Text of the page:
Check out this email that got a Stanford student a job at Foursquare, on Business Insider
(especially the explanatory footnotes )
This is definitely a US example, but the messages hold true for Summer of Tech candidates in NZ: show some passion, put yourself out there, be clear that you can fill a real need in a company.
Thanks to those who shared their learnings and “hot tips” for mentors at our SoT2010 Mentors’ Bootcamp! Here are some key learnings designed to help new (and even not-so-new) mentors and managers working with interns (or new grads):
Preparation – as with all things in life, the more you prepare, the more value you’re likely to get out of projects. By now you have scoped your project, set up a work-station, signed an employment contract and assigned a mentor or manager for your intern. Spending some time thinking about the work, how the work will be managed and what support structures need to be in place for your new employee is essential. Some companies have training & induction programmes, work processes, documentation already in place. If you don’t, consider setting up some guidelines for interns, laying out a process for managing their work that will help them develop good habits in what is likely to be their first “real” job.
Expectations - set the tone, set expectations right from the start. Are you likely to have permanent jobs available at the end of the internship? What are the deliverables from your interns’ project? What are your expectations around hours of work, dress-code, office etiquette, etc? Larger companies may have a formal induction process, if you don’t, remember to treat your intern as a new member of staff. They’re not mind-readers, so setting the scene is YOUR responsibility early on.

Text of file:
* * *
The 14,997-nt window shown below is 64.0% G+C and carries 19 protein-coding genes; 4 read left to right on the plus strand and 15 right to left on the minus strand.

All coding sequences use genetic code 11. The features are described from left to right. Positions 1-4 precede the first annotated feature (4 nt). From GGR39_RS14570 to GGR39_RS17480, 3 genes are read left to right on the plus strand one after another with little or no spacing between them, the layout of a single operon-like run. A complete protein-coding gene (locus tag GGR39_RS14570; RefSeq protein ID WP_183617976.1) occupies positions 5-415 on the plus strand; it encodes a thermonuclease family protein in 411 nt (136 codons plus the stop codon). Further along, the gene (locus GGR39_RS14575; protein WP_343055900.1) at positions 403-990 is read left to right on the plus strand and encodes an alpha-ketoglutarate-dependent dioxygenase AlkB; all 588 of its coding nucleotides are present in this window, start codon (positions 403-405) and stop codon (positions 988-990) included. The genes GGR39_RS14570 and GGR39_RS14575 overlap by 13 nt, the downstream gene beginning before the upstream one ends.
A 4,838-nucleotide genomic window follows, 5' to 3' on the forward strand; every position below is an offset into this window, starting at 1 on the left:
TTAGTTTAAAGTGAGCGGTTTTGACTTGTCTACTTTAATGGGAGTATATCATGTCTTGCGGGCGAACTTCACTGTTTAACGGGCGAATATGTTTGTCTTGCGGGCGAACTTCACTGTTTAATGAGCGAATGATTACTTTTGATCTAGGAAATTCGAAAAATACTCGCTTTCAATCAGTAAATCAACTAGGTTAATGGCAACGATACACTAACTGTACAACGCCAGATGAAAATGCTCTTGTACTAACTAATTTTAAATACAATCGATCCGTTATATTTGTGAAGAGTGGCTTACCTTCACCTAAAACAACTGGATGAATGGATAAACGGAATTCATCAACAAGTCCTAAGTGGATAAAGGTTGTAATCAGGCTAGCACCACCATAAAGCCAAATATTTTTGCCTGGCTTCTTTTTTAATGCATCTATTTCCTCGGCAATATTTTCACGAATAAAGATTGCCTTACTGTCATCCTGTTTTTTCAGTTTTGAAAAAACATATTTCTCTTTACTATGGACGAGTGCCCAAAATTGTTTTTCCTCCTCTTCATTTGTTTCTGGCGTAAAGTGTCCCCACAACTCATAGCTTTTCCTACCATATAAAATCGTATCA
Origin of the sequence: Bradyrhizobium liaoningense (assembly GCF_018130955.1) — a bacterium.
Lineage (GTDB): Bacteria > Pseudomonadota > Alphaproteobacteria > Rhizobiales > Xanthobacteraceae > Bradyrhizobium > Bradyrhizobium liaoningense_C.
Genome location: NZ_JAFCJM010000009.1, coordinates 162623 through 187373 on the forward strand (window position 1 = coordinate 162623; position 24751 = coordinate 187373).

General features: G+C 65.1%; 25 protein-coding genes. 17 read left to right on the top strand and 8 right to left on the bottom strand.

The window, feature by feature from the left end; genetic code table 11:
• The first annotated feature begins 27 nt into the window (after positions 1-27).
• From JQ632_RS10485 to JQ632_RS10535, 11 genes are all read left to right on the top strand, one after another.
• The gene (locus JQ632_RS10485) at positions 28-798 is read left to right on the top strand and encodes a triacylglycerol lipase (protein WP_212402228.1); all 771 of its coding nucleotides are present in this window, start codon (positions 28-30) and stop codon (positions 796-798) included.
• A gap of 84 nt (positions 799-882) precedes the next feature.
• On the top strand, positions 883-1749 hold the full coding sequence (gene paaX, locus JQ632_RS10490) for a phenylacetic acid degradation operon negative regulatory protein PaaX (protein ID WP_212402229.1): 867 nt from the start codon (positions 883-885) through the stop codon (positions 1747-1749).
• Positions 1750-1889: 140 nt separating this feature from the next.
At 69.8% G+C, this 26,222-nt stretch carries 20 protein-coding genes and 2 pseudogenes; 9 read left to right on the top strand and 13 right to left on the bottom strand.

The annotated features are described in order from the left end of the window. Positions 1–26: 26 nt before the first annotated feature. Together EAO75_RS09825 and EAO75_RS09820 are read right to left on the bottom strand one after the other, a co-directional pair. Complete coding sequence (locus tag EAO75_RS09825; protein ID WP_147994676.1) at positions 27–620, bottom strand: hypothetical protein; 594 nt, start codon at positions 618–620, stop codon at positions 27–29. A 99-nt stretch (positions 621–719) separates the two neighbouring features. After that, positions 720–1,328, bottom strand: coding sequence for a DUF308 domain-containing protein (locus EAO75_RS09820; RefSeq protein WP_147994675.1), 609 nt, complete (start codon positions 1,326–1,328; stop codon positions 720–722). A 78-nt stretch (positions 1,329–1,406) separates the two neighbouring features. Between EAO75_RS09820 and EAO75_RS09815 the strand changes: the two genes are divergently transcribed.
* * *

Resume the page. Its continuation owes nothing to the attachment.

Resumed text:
Communication – clear dialogue and communication with your intern is essential. We get consistent feedback from employers that students & interns need to upskill on communication. If you can give your intern opportunities to present or pitch to the team, share learnings and articulate ideas effectively, you’ll be doing everyone a great service! Make sure that there are open lines of communication and your intern knows who their “go-to” person(s) are for help & support.
Investment - in hosting an intern you’re investing in someone’s future career. You want to get value on the way through, but realise that up-front investment of time & attention at the beginning of the internship will pay HUGE dividends later on. Expect to spend 8-20hours 1:1 contact time in the first couple of weeks. Set the course, lay the foundations, then you’ll only need to do minor course corrections for the rest of the summer. Regular check-ins are important, but the more time to invest up-front in getting to know how your intern works, what their strengths are and what their aspirations are… the better the experience for everyone.
Learning Style – remember that everyone learns and works differently, and interns are no exception. Be aware of whether your new recruit is someone who’s comfortable asking for help or if they’re likely to be sitting quietly trying to figure their way through a road-block for hours or days… Especially in the first few days, make sure you check in regularly. You might find it useful to ask open questions that focus on the “doing”: e.g. “how are you doing this?” “explain to me your thinking on xyz”… An internship is a chance for someone to learn and develop in supported environment. Sometimes you’ll be tempted to give solutions/answers and impose the “right way” on an intern. Sometimes this is appropriate, but in the long term, allowing them to develop problem-solving skills and the ability to figure things out for themselves is the best for everyone. Asking questions, being there and providing suggestions or hints that’ll help them develop the skills to solve problems in the future are a great way to go.
Strengths - we really like the approach of Tom Rath in his book Strengthsfinder 2.0, which helps people uncover and unleash their talent. We’ll give all Summer of Tech interns a copy of this book as part of their “swag”, and encourage mentors/managers to have a conversation with interns about what they’ve discovered are their strengths. It might help you discover what’s RIGHT with your staff, and how best to use their skills & talents.